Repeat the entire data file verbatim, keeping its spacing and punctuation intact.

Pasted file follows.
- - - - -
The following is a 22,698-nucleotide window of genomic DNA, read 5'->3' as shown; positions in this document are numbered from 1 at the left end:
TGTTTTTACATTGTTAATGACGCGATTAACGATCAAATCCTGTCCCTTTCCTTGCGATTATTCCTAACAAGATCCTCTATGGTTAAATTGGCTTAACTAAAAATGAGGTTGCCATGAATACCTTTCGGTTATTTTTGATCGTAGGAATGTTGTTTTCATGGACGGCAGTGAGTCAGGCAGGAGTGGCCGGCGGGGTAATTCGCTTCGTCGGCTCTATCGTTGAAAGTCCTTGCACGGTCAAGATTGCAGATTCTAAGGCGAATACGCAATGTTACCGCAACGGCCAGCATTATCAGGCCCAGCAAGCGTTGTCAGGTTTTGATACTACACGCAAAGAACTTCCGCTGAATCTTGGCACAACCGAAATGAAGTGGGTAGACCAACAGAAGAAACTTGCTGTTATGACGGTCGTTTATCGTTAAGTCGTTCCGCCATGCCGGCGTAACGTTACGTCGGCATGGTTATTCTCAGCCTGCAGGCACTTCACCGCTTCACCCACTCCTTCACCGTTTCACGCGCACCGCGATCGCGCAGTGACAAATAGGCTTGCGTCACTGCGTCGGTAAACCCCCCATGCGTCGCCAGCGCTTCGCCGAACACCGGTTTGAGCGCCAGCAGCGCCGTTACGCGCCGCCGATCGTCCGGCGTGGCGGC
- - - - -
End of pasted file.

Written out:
The following is a 22,698-nucleotide window of genomic DNA, read 5'->3' as shown; positions in this document are numbered from 1 at the left end:
TGTTTTTACATTGTTAATGACGCGATTAACGATCAAATCCTGTCCCTTTCCTTGCGATTATTCCTAACAAGATCCTCTATGGTTAAATTGGCTTAACTAAAAATGAGGTTGCCATGAATACCTTTCGGTTATTTTTGATCGTAGGAATGTTGTTTTCATGGACGGCAGTGAGTCAGGCAGGAGTGGCCGGCGGGGTAATTCGCTTCGTCGGCTCTATCGTTGAAAGTCCTTGCACGGTCAAGATTGCAGATTCTAAGGCGAATACGCAATGTTACCGCAACGGCCAGCATTATCAGGCCCAGCAAGCGTTGTCAGGTTTTGATACTACACGCAAAGAACTTCCGCTGAATCTTGGCACAACCGAAATGAAGTGGGTAGACCAACAGAAGAAACTTGCTGTTATGACGGTCGTTTATCGTTAAGTCGTTCCGCCATGCCGGCGTAACGTTACGTCGGCATGGTTATTCTCAGCCTGCAGGCACTTCACCGCTTCACCCACTCCTTCACCGTTTCACGCGCACCGCGATCGCGCAGTGACAAATAGGCTTGCGTCACTGCGTCGGTAAACCCCCCATGCGTCGCCAGCGCTTCGCCGAACACCGGTTTGAGCGCCAGCAGCGCCGTTACGCGCCGCCGATCGTCCGGCGTGGCGGC